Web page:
Recorded Books, LLC v. OCLC Online Computer Library Center, Inc.

Filing 31

REPLY to Response to Motion re 12 MOTION for Preliminary Injunction filed by Recorded Books, LLC. (Hosp, R)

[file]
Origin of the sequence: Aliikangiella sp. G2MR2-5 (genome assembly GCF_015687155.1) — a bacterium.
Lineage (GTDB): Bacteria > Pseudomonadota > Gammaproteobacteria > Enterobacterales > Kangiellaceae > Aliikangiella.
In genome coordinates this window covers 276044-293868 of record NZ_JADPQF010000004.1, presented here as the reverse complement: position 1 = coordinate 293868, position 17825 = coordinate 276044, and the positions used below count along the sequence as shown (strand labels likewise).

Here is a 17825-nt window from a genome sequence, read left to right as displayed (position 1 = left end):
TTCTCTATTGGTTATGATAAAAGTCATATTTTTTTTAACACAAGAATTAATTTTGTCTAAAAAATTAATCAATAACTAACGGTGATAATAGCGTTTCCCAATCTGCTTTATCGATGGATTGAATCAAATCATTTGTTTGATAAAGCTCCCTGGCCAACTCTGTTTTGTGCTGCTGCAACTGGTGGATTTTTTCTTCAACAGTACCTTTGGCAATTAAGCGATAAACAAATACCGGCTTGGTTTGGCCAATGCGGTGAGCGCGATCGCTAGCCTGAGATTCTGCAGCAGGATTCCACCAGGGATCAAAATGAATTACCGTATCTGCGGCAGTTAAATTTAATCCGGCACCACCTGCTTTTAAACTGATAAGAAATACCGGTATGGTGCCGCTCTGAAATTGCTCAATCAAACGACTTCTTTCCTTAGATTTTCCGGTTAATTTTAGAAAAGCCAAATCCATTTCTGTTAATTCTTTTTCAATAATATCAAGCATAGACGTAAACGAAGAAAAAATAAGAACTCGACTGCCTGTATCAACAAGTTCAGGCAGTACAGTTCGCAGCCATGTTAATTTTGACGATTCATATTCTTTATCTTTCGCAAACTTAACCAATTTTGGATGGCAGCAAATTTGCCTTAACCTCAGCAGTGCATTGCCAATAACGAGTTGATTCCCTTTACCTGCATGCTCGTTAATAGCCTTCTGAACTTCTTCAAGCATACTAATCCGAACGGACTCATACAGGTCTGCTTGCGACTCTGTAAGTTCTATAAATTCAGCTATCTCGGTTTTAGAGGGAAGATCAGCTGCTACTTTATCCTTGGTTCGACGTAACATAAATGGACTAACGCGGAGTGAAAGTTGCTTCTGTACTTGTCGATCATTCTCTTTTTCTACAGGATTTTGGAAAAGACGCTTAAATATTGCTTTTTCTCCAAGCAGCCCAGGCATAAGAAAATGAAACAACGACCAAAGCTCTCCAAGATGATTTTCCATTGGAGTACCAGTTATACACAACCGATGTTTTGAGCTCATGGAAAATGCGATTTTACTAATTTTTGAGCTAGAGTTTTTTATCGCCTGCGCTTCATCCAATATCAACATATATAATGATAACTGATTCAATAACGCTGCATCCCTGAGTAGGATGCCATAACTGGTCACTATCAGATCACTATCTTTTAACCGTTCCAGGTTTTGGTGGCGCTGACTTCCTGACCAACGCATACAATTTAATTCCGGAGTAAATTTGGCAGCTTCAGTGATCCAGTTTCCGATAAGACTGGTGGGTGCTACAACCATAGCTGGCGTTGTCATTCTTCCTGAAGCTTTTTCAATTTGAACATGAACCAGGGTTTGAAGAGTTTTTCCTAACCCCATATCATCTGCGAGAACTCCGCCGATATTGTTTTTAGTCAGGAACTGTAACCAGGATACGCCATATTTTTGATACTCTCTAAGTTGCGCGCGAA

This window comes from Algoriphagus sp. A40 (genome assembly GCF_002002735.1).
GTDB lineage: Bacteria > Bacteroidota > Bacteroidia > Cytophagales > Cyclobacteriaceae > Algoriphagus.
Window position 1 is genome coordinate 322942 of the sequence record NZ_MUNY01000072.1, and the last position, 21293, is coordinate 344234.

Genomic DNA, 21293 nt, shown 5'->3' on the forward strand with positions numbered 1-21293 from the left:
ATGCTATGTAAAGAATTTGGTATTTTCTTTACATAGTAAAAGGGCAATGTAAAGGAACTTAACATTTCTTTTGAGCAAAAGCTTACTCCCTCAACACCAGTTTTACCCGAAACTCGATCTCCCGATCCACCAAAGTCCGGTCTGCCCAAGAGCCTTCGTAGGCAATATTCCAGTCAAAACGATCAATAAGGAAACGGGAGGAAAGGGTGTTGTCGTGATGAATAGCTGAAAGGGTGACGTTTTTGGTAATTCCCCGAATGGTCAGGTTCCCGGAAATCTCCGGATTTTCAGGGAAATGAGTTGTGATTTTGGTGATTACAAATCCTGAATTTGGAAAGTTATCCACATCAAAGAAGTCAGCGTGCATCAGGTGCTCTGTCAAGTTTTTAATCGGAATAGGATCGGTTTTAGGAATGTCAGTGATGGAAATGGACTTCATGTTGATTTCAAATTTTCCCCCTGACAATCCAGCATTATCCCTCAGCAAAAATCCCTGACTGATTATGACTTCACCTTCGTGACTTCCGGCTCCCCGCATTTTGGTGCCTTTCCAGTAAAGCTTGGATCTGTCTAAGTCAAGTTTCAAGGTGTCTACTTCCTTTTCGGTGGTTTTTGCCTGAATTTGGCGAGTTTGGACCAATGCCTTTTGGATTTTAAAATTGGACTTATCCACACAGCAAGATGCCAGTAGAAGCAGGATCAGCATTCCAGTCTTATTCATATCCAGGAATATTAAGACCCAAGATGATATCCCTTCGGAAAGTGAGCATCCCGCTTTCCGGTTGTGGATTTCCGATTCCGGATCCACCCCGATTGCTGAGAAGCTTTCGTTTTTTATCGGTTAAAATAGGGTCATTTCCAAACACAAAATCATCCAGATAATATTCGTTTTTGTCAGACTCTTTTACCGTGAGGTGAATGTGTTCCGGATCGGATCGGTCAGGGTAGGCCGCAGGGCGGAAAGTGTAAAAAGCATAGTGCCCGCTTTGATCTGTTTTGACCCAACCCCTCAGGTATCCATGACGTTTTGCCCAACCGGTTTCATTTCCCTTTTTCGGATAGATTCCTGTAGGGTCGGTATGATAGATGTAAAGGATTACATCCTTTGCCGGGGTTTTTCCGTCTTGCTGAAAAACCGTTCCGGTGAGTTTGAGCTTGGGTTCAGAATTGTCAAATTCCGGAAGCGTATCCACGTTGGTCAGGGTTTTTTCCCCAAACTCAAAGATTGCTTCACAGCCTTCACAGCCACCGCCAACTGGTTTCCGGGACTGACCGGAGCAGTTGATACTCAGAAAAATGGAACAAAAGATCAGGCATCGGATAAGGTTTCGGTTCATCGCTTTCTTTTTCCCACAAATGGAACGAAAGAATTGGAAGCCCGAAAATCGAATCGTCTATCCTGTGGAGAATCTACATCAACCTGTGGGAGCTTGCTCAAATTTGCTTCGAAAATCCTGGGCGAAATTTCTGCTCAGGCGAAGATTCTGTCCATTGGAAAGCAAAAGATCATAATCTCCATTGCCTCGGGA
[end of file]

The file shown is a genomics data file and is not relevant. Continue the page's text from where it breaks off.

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Recorded Books, LLC v. OCLC Online Computer Library Center, Inc. Doc. 31 Case 8:07-cv-01427-DKC Document 31 Filed 07/13/2007 Page 1 of 16 IN THE UNITED STATES DISTRICT COURT FOR THE DISTRICT OF MARYLAND ------------------------------------x : RECORDED BOOKS, LLC, : Plaintiff, : v. : OCLC ONLINE COMPUTER LIBRARY CENTER, INC. d/b/a NETLIBRARY, : Defendant. : ------------------------------------x Plaintiff Recorded Books, LLC ("Recorded Books") hereby submits this reply memorandum in support of its motion for entry of a preliminary injunction against defendant OCLC Online Computer Library Center, Inc. d/b/a NetLibrary ("NetLibrary"). INTRODUCTION In its response to Recorded Books' motion for preliminary injunction ("Response"), NetLibrary does not dispute that it is currently marketing, distributing, and selling to libraries digital electronic versions of audiobooks that can be downloaded via the Internet from publishers other than Recorded Books. Moreover, there is no dispute that these third-party publishers have not been added to the eContent Production and Distribution Agreement between NetLibrary and Recorded Books (the "Agreement"). Faced with the inescapable reality that this violates the Exclusivity Provision in the Agreement--and also triggers Recorded Books' right to terminate-- NetLibrary embarks on a byzantine (and often deceptive) analysis of the Agreement's language, urging this Court to reach the nonsensical conclusion that the Exclusivity Provision only prohibits NetLibrary from entering into separate agreements with non-Recorded Books publishers to distribute Recorded Books works. Civil Action No. 8:07-cv-01427-DKC REPLY MEMORANDUM IN SUPPORT OF PLAINTIFF RECORDED BOOKS, LLC'S MOTION FOR PRELIMINARY INJUNCTION Dockets.Justia.com Case 8:07-cv-01427-DKC Document 31 Filed 07/13/2007 Page 2 of 16 But NetLibrary's tortured construction--which relies on defined terms that do not exist and extrinsic evidence that post-dates the Agreement--flies in the face of logic, common sense, and, most important, the clear language of the Agreement. Under the unambiguous terms of the Agreement, NetLibrary was not permitted to distribute audiobooks from any publisher other than Recorded Books--regardless whether NetLibrary chose to use the label "subscription agreement," "for purchase agreement," or something else--unless those publishers were added as parties to the Agreement. As a result, for the reasons stated in its opening memorandum, Recorded Books was well within its rights to terminate the Agreement, and any further distribution of Recorded Books' content by NetLibrary (beyond what is expressly allowed under the wind-down provisions of the Agreement) constitutes copyright infringement, unfair competition, and breach of contract. NetLibrary's remaining arguments in opposition to a preliminary injunction are equally unavailing. For example, NetLibrary's efforts to dispute Recorded Books' claims concerning NetLibrary's performance of its technical obligations under the Agreement also fail. Although Recorded Books may not have specifically used the word "breach" or referenced the termination provisions of the Agreement in notifying NetLibrary of its repeated deficiencies, the Agreement did not require Recorded Books to use any magic words to trigger the sixty-day cure period. As set forth in the scores of e-mails submitted with this reply, Recorded Books repeatedly provided "60 days' prior written notice of the occurrence" of material violations of the Agreement, and in many instances NetLibrary failed to satisfactorily respond at all, never mind within sixty days. Likewise, NetLibrary misstates the law when it says that there is no presumption of irreparable harm from copyright infringement where the parties also have a contractual relationship. The truth is that NetLibrary's conduct after Recorded Books terminated the 2 Case 8:07-cv-01427-DKC Document 31 Filed 07/13/2007 Page 3 of 16 Agreement constitutes copyright infringement, plain and simple, and the presumption of irreparable harm applies just as it would if there was no contract. In any event, NetLibrary fails to mention that the Agreement itself specifically provides for injunctive relief "to enjoin or restrain the breaching party." Moreover, because the parties agreed to a broad "Limitation on Damages" provision for breaches of the Agreement, Recorded Books has no adequate remedy at law for NetLibrary's ongoing unlawful conduct. In any event, Recorded Books has established that it will suffer irreparable harm in the absence of an injunction, and NetLibrary has failed to show that it will suffer irreparable harm if the injunction is granted. ARGUMENT I. NetLibrary's Tortured Construction of the Exclusivity Provision Ignores the Plain Language of That Provision. The Exclusivity Provision, 1(a) of Exhibit C to the Agreement, states in its entirety: The Subscription sales model described in this Agreement is the exclusive means by which netLibrary will market, distribute, and sell to Recipients digital electronic versions of Audio Books that can be downloaded via the Internet. The Subscription sales model described in this Agreement is the exclusive means by which Recorded Books will market, distribute, and sell to Recipients digital electronic versions of Audio Books that can be downloaded via the Internet. netLibrary and Recorded Books will allow other content providers to contribute content and to participate in this Subscription sales model on equivalent terms. If, without Recorded Books' consent, netLibrary signs an Agreement to allow another content provider to contribute Audio Book content and to participate in a Subscription sales model to which Recorded Books is not a party; then, subject to Section 1.(e) of Exhibit B, Recorded Books may give netLibrary written notice terminating this Agreement immediately. Agreement, Exhibit C, 1(a) (attached as Exhibit A to the Declaration of Brian T. Downing in Support of Plaintiff Recorded Books, LLC's Motion for Preliminary Injunction, dated June 19, 2007 ("Downing Dec.")) (emphasis added). 3 Case 8:07-cv-01427-DKC Document 31 Filed 07/13/2007 Page 4 of 16 This straightforward language contains two interrelated prohibitions, neither of which is unclear: First, both NetLibrary and Recorded Books agreed that they would not market, distribute, or sell "Audio Books" via the Internet except as provided for in the Agreement. Second, if NetLibrary entered into a separate agreement to allow libraries to purchase subscriptions to "Audio Book content" from publishers other than Recorded Books, then Recorded Books could terminate the Agreement immediately. Despite this easy-to-understand language, NetLibrary relies on subject headings, defined terms, and the "stated purpose of the Agreement," all located in other parts of the Agreement, to try to convince this Court that the Exclusivity Provision "governs only the treatment of Bundled Collections of Recorded Books' content." Response at 13-14 (emphasis in original). NetLibrary goes on to state that the only way NetLibrary can sell Recorded Books' audiobook content is by the "Subscription sale [sic] model." It [the Exclusivity Provision] is not referring to other publishers' products. Here, the only way NetLibrary is distributing Recorded Books' content is through the Subscription sales model. The "for purchase" model is only for non-Recorded Books content. Therefore, this provision is inapplicable. Id. at 14-15. NetLibrary's analysis makes no sense. While Recorded Books agrees that the "Subscription sales model described in th[e] Agreement" authorized NetLibrary to distribute only "Bundled Collections of Recorded Books' content," the unambiguous language of the Exclusivity Provision prohibited any other marketing, distribution, or sale of any other "Audio Books" that were not covered by the "Subscription sales model." As a result, the Exclusivity Provision plainly forbid NetLibrary from marketing, distributing, or selling any "Audio Books," 4 Case 8:07-cv-01427-DKC Document 31 Filed 07/13/2007 Page 5 of 16 including "Audio Books" from other publishers, except Recorded Books titles that were part of the "Bundled Collection."1 Contrary to NetLibrary's argument, Response at 15 (referring to Agreement, Exhibit C, 1(a) and 2(a)(iii)), the other parts of the Agreement that referred to "other content providers" and "other publishers" do not contradict this analysis. Rather, they simply allowed for mechanisms by which Recorded Books and NetLibrary could jointly agree to allow "other content providers" to "participate" in "this Subscription sales model," either on "equivalent terms" or, if they later agreed otherwise, on "different terms." Agreement, Exhibit C, 1(a) and 2(a)(iii) (emphasis added). Thus, when all of these clauses are read together, this is the most reasonable interpretation. See Random House, Inc. v. Rosetta Books LLC, 150 F. Supp. 2d 613, 620 (S.D.N.Y. 2001). Indeed, reading these clauses as somehow giving NetLibrary carte blanche unilaterally to enter into new agreements with "other content providers" that are outside of the "Subscription sales model described in th[e] Agreement" would cause the Exclusivity Provision to be "rendered meaningless," Response at 15, contrary to the canons of statutory construction on which NetLibrary relies so heavily. Beyond its failed textual argument, NetLibrary claims that "a global exclusivity provision would be inconsistent with NetLibrary's nonprofit status." Id. To support this claim, NetLibrary 1 To support its strained construction, NetLibrary deceptively claims that "[t]he term Audio Book also appears to be a defined term" that is limited to Recorded Books works. Response at 14 n.2 (emphasis added). But the actual defined term is "Audio Book File," which referred to a digital file format "that meets netLibrary's file format specifications" (e.g., MP3, WMA, WAV, CD, or DVD), and was used in comparison to a "Third-Party File," which referred to a digital file format "that is not consistent with the applicable netLibrary file format specification." See Agreement, 2(a)(ii) and (xvi) and Exhibit A, 1(a) (allowing Recorded Books to "deliver Publisher Products to netLibrary in any of the following formats: (1) an Audio Book File or (2) a Third-Party File, or (3) a format mutually agreed upon by the parties."). The term "Audio Book" was used interchangeably in the Agreement with the term "audiobook" and was not a defined term. Accordingly, it should be given its ordinary meaning and should not be construed as limited to Recorded Books works. For purposes of this motion, Recorded Books adopts the definition in NetLibrary's response and the Wasinger Declaration. See Response at 3; Declaration of Scott Wasinger in Opposition to Plaintiff Recorded Books LLC's Motion for Preliminary Injunction, dated July 6, 2007 ("Wasinger Dec."), 4 ("Audiobooks are recordings of books read aloud."). 5 Case 8:07-cv-01427-DKC Document 31 Filed 07/13/2007 Page 6 of 16 refers to a single e-mail that it sent to Recorded Books in February 2005, nearly six months after it entered into the Agreement. Id.; Wasinger Dec. 9 and Exhibit 2. For several reasons, this argument is of no help to NetLibrary. First, the Agreement allowed NetLibrary to distribute content from other content providers--as long as those other content providers were properly added to the Agreement. Nothing about this arrangement would offend NetLibrary's non-profit mission. Second, as a matter of law and fundamental fairness, even if the Agreement (which NetLibrary willingly entered into) conflicted with NetLibrary's mission (which it did not), Recorded Books should not be denied the benefit of its bargain simply because of NetLibrary's after-the-fact buyer's remorse. See 1 Richard A. Lord, Williston on Contracts 1:1 (4th ed. 1990 & Supp. 2007). Third, NetLibrary's e-mail actually demonstrates that NetLibrary was willing to agree to the Exclusivity Provision in exchange for obtaining the benefits of having access to Recorded Books' content: "We absolutely believe we're currently working with the best which is why we dropped our other initiatives last spring to pursue this agreement with you...." Wasinger Dec., Exhibit 2 (emphasis added). And while NetLibrary went on to state that its "charter dictates that we look at all possible opportunities and avenues for aggregating content," it acknowledged at the time that it would require Recorded Books' consent to offer content from other publishers; otherwise it would risk having the Agreement be terminated: "Because of the value we know you bring, we are anxious to first have discussions about any other publishers and any other audio content." Id.2 2 In any event, it is hornbook law that extrinsic evidence cannot be used to contradict an unambiguous contractual provision. See, e.g., Black v. N.Y. State & Local Employees' Retirement Sys., 818 N.Y.S.2d 640, 641-42 (N.Y. App. Div. 2006). Thus, because the meaning of the Exclusivity Provision is clear on its face, the Court should limit its analysis to the language itself, and should not be influenced by NetLibrary's self-serving references to its "mission." 6 Case 8:07-cv-01427-DKC Document 31 Filed 07/13/2007 Page 7 of 16 Recorded Books' interpretation of the Exclusivity Provision is the only one that makes sense: Put simply, NetLibrary was prohibited under the plain terms of the Agreement from marketing, distributing, or selling to libraries any audiobook content other than the "Bundled Collection" of Recorded Books works, unless the other content providers were properly added to the Agreement. NetLibrary acknowledges that in 2007 it "began to sell single titles of other eaudiobooks to libraries," Response at 3, and there is no dispute that the publishers of these audiobooks were not "participat[ing] in this Subscription sales model." Agreement, Exhibit C, 1(a) (emphasis added). Accordingly, by its own admission, NetLibrary violated the Exclusivity Provision. II. Regardless of the Self-Serving Labels NetLibrary Uses, Its Agreements with Other Publishers Constitute Agreements "to Participate in a Subscription Sales Model to which Recorded Books Is Not a Party." As set forth in detail in Recorded Books' opening memorandum, it is also clear that NetLibrary has, without Recorded Books' consent, entered into agreements with other content providers to participate in "Subscription sales model[s]" to which Recorded Books is not a party.3 Although NetLibrary tries to distinguish its so-called "for purchase" agreements from "subscription" agreements by asserting that its customers pay a one-time fee for access to audiobooks that is "general, permanent, and heritable," Response at 4, 17 (quoting Black's Law Dictionary 1138 (8th ed. 2004)), a review of the relevant contracts confirms that is not how those arrangements work. 3 As set forth above, NetLibrary has breached the Exclusivity Provision of the Agreement, regardless whether its Internet-based distribution of other publishers' works is a "subscription," a "sale," or anything else. The Exclusivity Provision plainly states that "[t]he Subscription sales model described in this Agreement is the exclusive means by which netLibrary will market, distribute, and sell to Recipients digital electronic versions of Audio Books that can be downloaded via the Internet." Agreement, Exhibit C, 1(a). NetLibrary concedes, as it must, that it is distributing the works of other publishers via the Internet. Response at 3-4. Whether one calls that distribution a subscription model or a for-purchase model, NetLibrary has violated the Exclusivity Provision and breached the Agreement. 7 Case 8:07-cv-01427-DKC Document 31 Filed 07/13/2007 Page 8 of 16 NetLibrary is correct that the "for purchase" agreements with BCR, SOLINET, and the St. Paul Public Library require libraries to pay a "one-time-only fee" to gain access to audiobook content, but it ignores that they must also pay a separate, annual fee to continue to receive access to the works for one-year time periods. See, e.g., Consortium Agreement for Audio Book Purchases between NetLibrary and Bibliographical Center for Research ("BCR Agreement"), Exhibit A, A.1, A.2, B.1, and B.2 (Wasinger Dec., Exhibit 4).4 This fee, referred to as an "Annual Platform Fee," is calculated based on the number of books that are available in the library's database (regardless whether the database is unique to the library, in the case of the St. Paul Public Library, or is shared, in the case of BCR and SOLINET). Id. Exhibit A, B.1. If the customer fails to pay its Annual Platform Fee, the contract may be terminated and NetLibrary's obligation to provide continued access to the audiobooks ceases. Id. II.A.2 (authorizing NetLibrary to terminate for failure to pay fees); Exhibit A, C.1.d ("NetLibrary will provide Platform Services [defined as the "ongoing access to and use of Audio Books or Subscription(s) to Audio Books via the Internet"] for as long as Consortium continues to pay the Platform Fee"); Exhibit A, C.1.f ("[I]f NetLibrary terminates this Agreement for cause under Section II.A.2 of the Agreement, then NetLibrary's obligation to provide Audio Books and Platform Services will expire."). Thus, like any other "subscription" agreement, customers who have entered into a socalled "for purchase" agreement with NetLibrary must pay an annual fee "in advance for the right to receive material for a set period of time." Response at 17 (defining "subscription").5 4 NetLibrary's contracts with the St. Paul Public Library and SOLINET are identical to the BCR Agreement in all relevant respects. See Wasinger Dec., Exhibits 3 and 5. NetLibrary again misrepresents the definitions contained in the Agreement when it states, "`Subscription sales model' is defined as temporary access to Bundled Collections of Recorded Books' content." Response at 16. In fact, "Subscription sales model" is not defined in the Agreement--only "Subscription" is a defined term. See Agreement, 2(a)(xiii). Moreover, when NetLibrary believes it suits its cause not to rely on the definitions contained in the Agreement, it is happy to ignore them and rely on a different definition. See 5 8 Case 8:07-cv-01427-DKC Document 31 Filed 07/13/2007 Page 9 of 16 In sum, NetLibrary cannot avoid the consequences of entering into alternative subscription agreements simply by coming up with a different name for them. Because NetLibrary has, without Recorded Books' consent, signed an "Agreement to allow another content provider to participate in a Subscription sales model to which Recorded Books is not a party," Recorded Books was entitled immediately to terminate the Agreement.6 In its Response, NetLibrary asserts that "the Agreement allows termination only for unauthorized contribution to a `Subscription sales model' involving Bundled Collections of Recorded Books' content." Id. at 16. Once again, NetLibrary's construction of the Exclusivity Provision is nonsensical. Under NetLibrary's twisted interpretation, the only thing that NetLibrary is prohibited from doing is entering into a different agreement with a non-Recorded Books publisher to sell subscriptions to Recorded Books works. Id. at 16 ("As such, `participate in a Subscription sales model' means selling temporary access to a Recorded Books' [sic] Bundled Collection. That is not alleged here."). But neither the plain language of the Agreement nor common sense supports such an interpretation. Indeed, absent some sort of exclusive sublicensing arrangement between Recorded Books and another publisher--to which Recorded Books has not and would not agree--it would be legally impossible for NetLibrary to enter into an agreement with "another content provider" to sell subscriptions to Recorded Books works. Thus, NetLibrary's interpretation would once again cause the Exclusivity Provision to be "rendered meaningless," id. at 15, contrary to established rules of contract interpretation. See, Response at 17 ("The non-defined meaning of `subscription' is `the payment of a flat fee in advance for the right to receive material for a set period of time.'"). 6 NetLibrary does not dispute--and implicitly concedes--that if the Agreement was properly terminated, it has engaged in copyright infringement, unfair competition, and breach of contract. See Response at 12 and n.1. Accordingly, because the termination was proper, Recorded Books is likely to succeed on the merits of all of its claims. 9 Case 8:07-cv-01427-DKC Document 31 Filed 07/13/2007 Page 10 of 16 e.g., Am. Express Bank Ltd. v. Uniroyal, Inc., 562 N.Y.S.2d 613, 614 (N.Y. App. Div. 1990), appeal denied by 572 N.E.2d 52 (N.Y. 1991). III. Recorded Books Provided Adequate Notice to NetLibrary Regarding Its Many Deficiencies. NetLibrary has violated the Exclusivity Provision of the Agreement, which gives Recorded Books the right to terminate immediately. See Agreement, Ex. C, 1(a). Therefore, Recorded Books was not required to provide NetLibrary with notice, and its termination of the Agreement was lawful and effective. However, in scores of e-mails and in numerous meetings, Recorded Books provided adequate notice to NetLibrary regarding the many deficiencies in NetLibrary's performance of the technical requirements of the Agreement. For example, in meetings with NetLibrary, Recorded Books explicitly set forth a number of technical issues, identifying problems that clearly amount to breaches of the Agreement. See Second Declaration of Brian T. Downing in Support of Recorded Books, LLC's Motion for Preliminary Injunction, dated July 12, 2007 ("Second Downing Dec."), 2-3 and Exhibits A and B. On February 19, 2007--sixty days before the letter terminating the Agreement--Recorded Books had a discussion with NetLibrary in which Recorded Books told NetLibrary "the extent of the problems" and referred to a "deficiencies list." Id. 4 and Exhibit C. On February 22, 2007, Recorded Books then sent a detailed list of these issues. Id. 5 and Exhibit D. These technical issues each constitute material breaches under the terms of the Agreement, or, at a minimum, the aggregate of the myriad issues constitutes a material breach of the Agreement. Agreement, 4(b)(ii). Even before that, there were countless instances where Recorded Books notified NetLibrary of performance issues. These issues are detailed in more than 500 pages of e-mails attached to the Second Downing Declaration. Id., Exhibit E. Indeed, the problems with the Iowa 10 Case 8:07-cv-01427-DKC Document 31 Filed 07/13/2007 Page 11 of 16 City Public Library alone, which eventually resulted in a shutdown of the NetLibrary system, persisted for over a year, during which Recorded Books and NetLibrary exchanged nearly thirty e-mails discussing the deficiencies. Id., Exhibit F. NetLibrary never satisfactorily responded to Recorded Books' concerns, as Recorded Books made clear when it notified NetLibrary of a desire to dissolve the relationship. Second Downing Dec. 8 and Exhibit G. On March 23, 2007, Recorded Books bluntly told NetLibrary that Net Library [sic] has ignored RB's requests to improve the product for 18 months. NetLibrary has a poor reputation in the marketplace and we are being dragged down with it. NetLibrary had ample time to fix it. You have to understand that from our perspective the agreement has been breached in several places. . . . Id., Exhibit G. NetLibrary cannot be heard to complain that it did not receive sufficient notice of its ongoing breaches of the Agreement.7 IV. The Balance of Hardships Favors the Granting of a Preliminary Injunction. As Recorded Book has established a prima facie case of copyright infringement, it is entitled to a presumption of irreparable harm. See, e.g., Random House, Inc. v. Rosetta Books LLC, 283 F.3d 490, 491 (2d Cir. 2002); see also NXIVM Corp. v. The Ross Institute, 364 F.3d 471, 476 (2d Cir. 2004), cert. denied by 543 U.S. 1000 (2004); Scotts Co. v. United Indus. Corp., 315 F.3d 264, 272-74 and n.3 (4th Cir. 2002) (not reaching the question of whether the presumption applies, but noting that, when the presumption is applied, the balance-of-thehardship question is linked to plaintiff's likelihood of success, and further noting that courts in the Fourth Circuit have applied the presumption to Lanham Act claims). 7 In order to accommodate libraries and ensure that no party, including NetLibrary, suffered harm, Recorded Books continued to allow libraries to sign up for subscriptions for forty days after the letter that terminated the Agreement. In that time period, NetLibrary still did not correct its deficiencies. 11 Case 8:07-cv-01427-DKC Document 31 Filed 07/13/2007 Page 12 of 16 The cases that NetLibrary cites to argue that Record Books is not entitled to this presumption are inapplicable. In Video Trip Corp. v. Lightning Video, Inc., 866 F.2d 50 (2d Cir. 1989), "[t]he real question presented was whether the claimant had ownership." 866 F.2d at 52. Here, there is no such question. The terms of the Agreement explicitly state that Recorded Books maintains ownership of the copyrights and NetLibrary does not dispute otherwise. See Agreement, 9(b). In Allora, LLC v. Brownstone, Inc., Civil No. 1:07CV87, 2007 WL 1246448 (W.D.N.C. Apr. 27, 2007), although the court refused to apply a presumption of irreparable harm, the plaintiff there had failed to establish a prima facie case of copyright infringement, so there was no need to even address the harm issue. See 2007 WL 1246448 at *5-7. Here, because Recorded Books lawfully terminated the Agreement, there is no question that NetLibrary's ongoing distribution of Recorded Books' works constitutes infringement. At any rate, the Agreement itself provides for injunctive relief, thereby demonstrating the parties' understanding that irreparable harm would result from material breaches. See Agreement, 8. Even if the presumption is not applied here, Recorded Books has made a showing of irreparable harm that includes, but also goes well beyond, financial harm. Historically, Recorded Books has only on rare occasions and for very limited purposes used third parties to market, sell, and/or distribute its products to the library market, allowing itself to maintain careful control over the distribution of its copyrighted works as well as its brand. Second Downing Dec. 10. This decision to retain control has been a significant component of Recorded Books' success. Id. NetLibrary's breaches of the Agreement have severely harmed Recorded Books' good reputation, an unacceptable fact that Recorded Books noted to NetLibrary several times. See Second Downing Dec. 11 and Exhibit I. Furthermore, the irreparable harm being done to Recorded Books' reputation from its continued association with NetLibrary's sub-par customer 12 Case 8:07-cv-01427-DKC Document 31 Filed 07/13/2007 Page 13 of 16 service is considerable. As NetLibrary itself notes, NetLibrary is reaching over 1,700 libraries. Response at 2. NetLibrary is damaging Recorded Books's reputation with each one of them. Cf. Allora, 2007 WL 1246448 at *6 (finding that the existence of only three infringements did not constitute irreparable harm). In an effort to minimize the extent of harm it is causing, NetLibrary focuses on the fifteen libraries that Recorded Books mentioned in its opening memorandum. Response at 10. Those fifteen libraries, however, are merely illustrative. They are by no means exhaustive of the many complaints that Recorded Books has received. Indeed, Recorded Books has compiled a more thorough collection of customer complaints that it has received, totaling in excess of 500 pages. Second Downing Dec., Exhibit E. There are doubtless other complaints of which Recorded Books is not aware. Indeed, as it explained in its opening Memorandum, Recorded Books only found out that the Baltimore County libraries were suffering from their problems by conducting its own investigation. Downing Dec. 51-53. Furthermore, NetLibrary would not be seriously harmed by the entry of a preliminary injunction. Despite its attempt to spin a "David v. Goliath" tale, NetLibrary is a division of OCLC, the "world's largest consortium" of libraries. Second Downing Dec. 12 and Exhibit J. Far from being a small, vulnerable non-profit corporation, OCLC's annual revenues of nearly a quarter billion dollars far exceed Recorded Books' annual revenues. Second Downing Dec. 13. NetLibrary's claim that its business is not "established and diversified" is disingenuous. Response at 11. Indeed, the same deals with SOLINET and BCR that violate the Exclusivity Provision allow it to distribute copyrighted works of Recorded Books' competitors to over 3,600 libraries in the United States. Second Downing Dec. 14-15 and Exhibits K and L. Furthermore, even without the Recorded Books content, NetLibrary is still able to distribute to 13 Case 8:07-cv-01427-DKC Document 31 Filed 07/13/2007 Page 14 of 16 libraries works from other audiobook publishers, including Random House, the world's largest publisher. Second Downing Dec. 16 and Exhibits M and N. A preliminary injunction will not upset any of these considerable business relationships. Nor will a preliminary injunction harm the existing subscriptions NetLibrary already has in place under the Agreement. A preliminary injunction will only prevent NetLibrary from making future sales under the Agreement. As no one can say what these future sales might be, such harm is clearly "remote and speculative." Direx Israel, Ltd. v. Breakthrough Med.Corp., 952 F.2d 802, 812 (4th Cir. 1991). For the same reasons, the subscribing libraries will not be harmed by the entry of an injunction, and Recorded Books is currently considering other arrangements to offer its content to libraries over the Internet in the future. Second Downing Dec. 17. Meanwhile, the harm being done to Recorded Books' reputation is actual, ongoing, and irreparable. The balance of hardship clearly favors Recorded Books. Recorded Books has made a prima facie case of copyright infringement, unfair competition, and breach of contract as a result of NetLibrary's continued actions in the face of the termination of the Agreement, and as such is entitled to a presumption of irreparable harm. Even without such a presumption, Recorded Books' good reputation is suffering irreparably from Recorded Books' continued association with NetLibrary's unacceptable service beyond what is allowed under the Agreement's winddown provisions, while neither NetLibrary nor the subscribing libraries will be seriously harmed by the entry of a preliminary injunction. 14 Case 8:07-cv-01427-DKC Document 31 Filed 07/13/2007 Page 15 of 16 CONCLUSION For the foregoing reasons and the reasons set forth in its opening memorandum, Recorded Books respectfully requests that this Court grant its motion for preliminary injunction. Dated: July 13, 2007 Respectfully submitted, RECORDED BOOKS, LLC By its attorneys, /s/ R. David Hosp David L. Permut (15111) GOODWIN PROCTER LLP 901 New York Avenue, N.W. Washington, DC 20001 202.346.4000 (tel.) 202.346.4444 (fax) -andR. David Hosp (admitted pro hac vice) Jaren D. Wilcoxson (admitted pro hac vice) Robert D. Carroll (admitted pro hac vice) GOODWIN PROCTER LLP Exchange Place Boston, MA 02109 617.570.1000 (tel.) 617.523.1231 (fax) 15 Case 8:07-cv-01427-DKC Document 31 Filed 07/13/2007 Page 16 of 16 CERTIFICATE OF SERVICE I hereby certify that this document filed through the ECF system will be sent electronically to the registered participants as identified on the Notice of Electronic Filing (NEF) and paper copies will be sent to those indicated as non registered participants on July 13, 2007. _/s/ R. David Hosp_________ 16